Water characteristics - check the river level report.
Since the Vermillion receives much of its flow from Vermilion Lake, the river rises and falls slowly, usually remaining canoeable well into autumn. Most rapids in the river are runnable if the U.S. Geological Survey (USGS) gauge below the Vermilion Dam reads above four feet. The middle and lower rapids of the Vermilion may be runnable below four feet if heavy rains have swollen the river's tributaries. Quiet sections of the river are runnable well below four feet. The drainage area of the river is 903 square miles.
Landscape - A dense forest of pine, spruce, fir, aspen and birch covers the watershed. Cliffs and other exposures of bedrock often flank the river. Bluffs occasionally rise more than 100 feet above the river. Resorts and cabins at Vermillion and Crane lakes and the town of Buyck are the most significant areas of development near the river. Two bridges and a few cabins and farms are scattered along the rest of the stream. Most of the Vermilion appears wild. The bedrock of the Vermilion watershed consists of a variety of lower Precambrian igneous and metamorphic rocks, including biotite schist and granite. Glacial drift is thin. Outcrops are common.
Fish and wildlife - Smallmouth bass, walleyes, northern pike and rock bass are common. Muskies and crappies have been reported.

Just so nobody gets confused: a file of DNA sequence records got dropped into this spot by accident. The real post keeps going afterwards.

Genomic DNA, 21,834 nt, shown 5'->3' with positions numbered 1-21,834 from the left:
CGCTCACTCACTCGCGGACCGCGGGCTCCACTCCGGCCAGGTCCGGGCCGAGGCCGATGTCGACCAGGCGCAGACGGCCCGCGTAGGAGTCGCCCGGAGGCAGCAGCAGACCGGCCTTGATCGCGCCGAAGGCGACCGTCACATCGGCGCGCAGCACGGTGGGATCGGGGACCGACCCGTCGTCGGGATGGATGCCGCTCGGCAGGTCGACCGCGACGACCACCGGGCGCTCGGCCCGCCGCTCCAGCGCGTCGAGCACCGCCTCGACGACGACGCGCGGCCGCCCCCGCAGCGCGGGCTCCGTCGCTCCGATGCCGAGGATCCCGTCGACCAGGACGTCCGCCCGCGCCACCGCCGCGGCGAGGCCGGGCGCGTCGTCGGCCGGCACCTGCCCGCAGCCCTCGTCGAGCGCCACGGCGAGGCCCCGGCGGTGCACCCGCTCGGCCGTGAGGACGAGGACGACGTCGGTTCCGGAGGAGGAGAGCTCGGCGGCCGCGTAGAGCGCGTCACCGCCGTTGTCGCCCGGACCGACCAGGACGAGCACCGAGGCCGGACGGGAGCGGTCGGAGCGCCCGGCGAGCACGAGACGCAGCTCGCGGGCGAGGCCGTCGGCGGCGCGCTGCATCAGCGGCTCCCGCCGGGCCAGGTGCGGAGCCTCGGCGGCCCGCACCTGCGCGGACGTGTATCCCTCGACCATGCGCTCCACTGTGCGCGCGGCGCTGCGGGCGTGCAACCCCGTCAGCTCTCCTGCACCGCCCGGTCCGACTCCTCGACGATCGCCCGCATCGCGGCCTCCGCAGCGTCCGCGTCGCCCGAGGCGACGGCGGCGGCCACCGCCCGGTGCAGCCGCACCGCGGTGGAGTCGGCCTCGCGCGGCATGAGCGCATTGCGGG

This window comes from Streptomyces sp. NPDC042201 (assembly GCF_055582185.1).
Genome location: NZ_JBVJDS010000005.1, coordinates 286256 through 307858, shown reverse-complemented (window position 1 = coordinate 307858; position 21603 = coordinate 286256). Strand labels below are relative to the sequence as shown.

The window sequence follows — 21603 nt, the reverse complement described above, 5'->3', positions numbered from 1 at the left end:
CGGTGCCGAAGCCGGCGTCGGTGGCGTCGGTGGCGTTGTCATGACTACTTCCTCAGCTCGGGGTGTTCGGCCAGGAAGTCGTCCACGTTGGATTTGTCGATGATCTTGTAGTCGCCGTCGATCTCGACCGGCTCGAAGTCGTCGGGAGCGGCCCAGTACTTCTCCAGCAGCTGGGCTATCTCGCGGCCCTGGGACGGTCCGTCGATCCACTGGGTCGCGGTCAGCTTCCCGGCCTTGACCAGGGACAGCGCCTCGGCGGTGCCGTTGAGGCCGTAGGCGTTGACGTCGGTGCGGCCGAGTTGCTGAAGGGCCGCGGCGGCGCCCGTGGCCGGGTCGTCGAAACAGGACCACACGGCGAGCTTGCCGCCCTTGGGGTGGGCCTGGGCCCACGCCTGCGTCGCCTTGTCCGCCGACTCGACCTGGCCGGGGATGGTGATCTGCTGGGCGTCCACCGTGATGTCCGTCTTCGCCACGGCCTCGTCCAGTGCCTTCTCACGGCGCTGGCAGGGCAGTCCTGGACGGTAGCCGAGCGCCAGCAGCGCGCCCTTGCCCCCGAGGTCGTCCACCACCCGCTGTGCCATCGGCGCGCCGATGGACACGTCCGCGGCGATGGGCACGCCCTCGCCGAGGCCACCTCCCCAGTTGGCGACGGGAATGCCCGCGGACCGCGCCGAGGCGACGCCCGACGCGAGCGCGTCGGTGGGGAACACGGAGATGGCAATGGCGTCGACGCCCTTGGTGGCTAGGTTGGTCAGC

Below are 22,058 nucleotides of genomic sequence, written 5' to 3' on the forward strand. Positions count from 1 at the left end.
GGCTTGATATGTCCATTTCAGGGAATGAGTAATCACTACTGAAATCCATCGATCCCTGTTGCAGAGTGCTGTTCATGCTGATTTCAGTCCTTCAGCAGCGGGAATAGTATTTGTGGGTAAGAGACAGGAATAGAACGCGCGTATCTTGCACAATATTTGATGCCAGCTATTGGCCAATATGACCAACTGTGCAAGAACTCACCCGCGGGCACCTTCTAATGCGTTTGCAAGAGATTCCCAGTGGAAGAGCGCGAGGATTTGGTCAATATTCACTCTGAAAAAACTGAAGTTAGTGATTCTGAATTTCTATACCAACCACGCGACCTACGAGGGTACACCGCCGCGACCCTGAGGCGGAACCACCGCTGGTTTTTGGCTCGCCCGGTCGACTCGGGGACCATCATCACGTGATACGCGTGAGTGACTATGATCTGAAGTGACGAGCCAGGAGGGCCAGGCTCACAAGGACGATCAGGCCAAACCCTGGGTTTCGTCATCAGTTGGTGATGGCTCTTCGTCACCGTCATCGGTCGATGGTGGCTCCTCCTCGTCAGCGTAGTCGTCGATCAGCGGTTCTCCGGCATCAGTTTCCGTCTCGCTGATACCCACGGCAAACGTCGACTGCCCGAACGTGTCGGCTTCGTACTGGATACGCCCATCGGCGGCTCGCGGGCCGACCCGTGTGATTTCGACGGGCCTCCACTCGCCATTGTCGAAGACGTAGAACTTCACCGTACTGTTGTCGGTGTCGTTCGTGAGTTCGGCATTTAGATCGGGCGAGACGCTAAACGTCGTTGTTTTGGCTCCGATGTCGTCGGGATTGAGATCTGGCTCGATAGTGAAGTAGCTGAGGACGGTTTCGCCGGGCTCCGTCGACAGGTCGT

The Minnesota Department of Health has guidelines for consuming fish taken from Minnesota's lakes and rivers. Go to the Fish Consumption Advisory Page to find out more.
Timber wolves, moose, black bears, beavers, otters, bald eagles and osprey are occasionally sighted. White-tailed deer are common.
Cultural Information - The Vermilion River, developed as a principal fur trade route by the French in the 1700s, was part of a system that linked Canada, Lake Superior and the Mississippi River valley. The area was the scene of fierce competition between British and American fur companies. Posts were established on Vermilion and Crane Lake. News of gold in 1865 spurred some of the best-known persons in state politics and business to organize companies such as the Mutual Protection Gold Miners Company of Minnesota, the Vermilion (sic) Falls Gold Mining Company and the Minnesota Gold Mining Company, of which Henry H. Sibley was president. Gold seekers staked out claims, sunk shafts and tunneled into hillsides in a nearly fruitless search for gold-laden veins of quartz. Iron mining, a more productive venture, began in the 1880s. The last shipment of iron ore was mined in 1967. Logging prospered in the early 1900s. The Virginia and Rainy Lake Company, touted as "the largest, most modern and complete lumber plant in the world," was established at Virginia in 1908. The mill covered one square mile and at its peak produced 300 million board feet of lumber in a year as 3,000 men worked year-round cutting timber. Company railroads reached to the Canadian border. The company sawed its last log in 1929.